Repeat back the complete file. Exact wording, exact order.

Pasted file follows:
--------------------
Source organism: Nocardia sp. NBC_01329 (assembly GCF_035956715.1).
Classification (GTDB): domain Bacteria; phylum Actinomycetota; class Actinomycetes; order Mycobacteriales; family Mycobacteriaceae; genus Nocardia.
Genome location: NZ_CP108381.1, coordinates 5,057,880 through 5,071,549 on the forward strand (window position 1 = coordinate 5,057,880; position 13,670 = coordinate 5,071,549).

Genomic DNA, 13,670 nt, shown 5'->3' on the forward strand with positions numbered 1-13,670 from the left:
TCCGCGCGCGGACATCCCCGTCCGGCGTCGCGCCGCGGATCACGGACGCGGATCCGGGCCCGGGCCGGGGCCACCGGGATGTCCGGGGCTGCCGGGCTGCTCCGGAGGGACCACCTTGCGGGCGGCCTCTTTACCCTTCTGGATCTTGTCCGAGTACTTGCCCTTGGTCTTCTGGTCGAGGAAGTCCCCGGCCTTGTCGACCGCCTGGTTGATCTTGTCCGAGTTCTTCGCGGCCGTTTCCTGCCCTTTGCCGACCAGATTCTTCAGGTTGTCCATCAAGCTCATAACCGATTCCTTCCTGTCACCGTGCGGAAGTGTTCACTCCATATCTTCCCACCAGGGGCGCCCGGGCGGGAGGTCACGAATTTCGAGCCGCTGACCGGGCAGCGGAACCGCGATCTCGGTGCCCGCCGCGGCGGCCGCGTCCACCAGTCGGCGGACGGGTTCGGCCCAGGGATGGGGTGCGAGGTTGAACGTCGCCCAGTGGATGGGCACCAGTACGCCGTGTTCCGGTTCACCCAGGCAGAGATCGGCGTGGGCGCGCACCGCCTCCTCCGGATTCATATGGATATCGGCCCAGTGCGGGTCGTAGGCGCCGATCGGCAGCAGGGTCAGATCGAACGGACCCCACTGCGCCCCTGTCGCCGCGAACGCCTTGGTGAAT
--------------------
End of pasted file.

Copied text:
Source organism: Nocardia sp. NBC_01329 (assembly GCF_035956715.1).
Classification (GTDB): domain Bacteria; phylum Actinomycetota; class Actinomycetes; order Mycobacteriales; family Mycobacteriaceae; genus Nocardia.
Genome location: NZ_CP108381.1, coordinates 5,057,880 through 5,071,549 on the forward strand (window position 1 = coordinate 5,057,880; position 13,670 = coordinate 5,071,549).

Genomic DNA, 13,670 nt, shown 5'->3' on the forward strand with positions numbered 1-13,670 from the left:
TCCGCGCGCGGACATCCCCGTCCGGCGTCGCGCCGCGGATCACGGACGCGGATCCGGGCCCGGGCCGGGGCCACCGGGATGTCCGGGGCTGCCGGGCTGCTCCGGAGGGACCACCTTGCGGGCGGCCTCTTTACCCTTCTGGATCTTGTCCGAGTACTTGCCCTTGGTCTTCTGGTCGAGGAAGTCCCCGGCCTTGTCGACCGCCTGGTTGATCTTGTCCGAGTTCTTCGCGGCCGTTTCCTGCCCTTTGCCGACCAGATTCTTCAGGTTGTCCATCAAGCTCATAACCGATTCCTTCCTGTCACCGTGCGGAAGTGTTCACTCCATATCTTCCCACCAGGGGCGCCCGGGCGGGAGGTCACGAATTTCGAGCCGCTGACCGGGCAGCGGAACCGCGATCTCGGTGCCCGCCGCGGCGGCCGCGTCCACCAGTCGGCGGACGGGTTCGGCCCAGGGATGGGGTGCGAGGTTGAACGTCGCCCAGTGGATGGGCACCAGTACGCCGTGTTCCGGTTCACCCAGGCAGAGATCGGCGTGGGCGCGCACCGCCTCCTCCGGATTCATATGGATATCGGCCCAGTGCGGGTCGTAGGCGCCGATCGGCAGCAGGGTCAGATCGAACGGACCCCACTGCGCCCCTGTCGCCGCGAACGCCTTGGTGAAT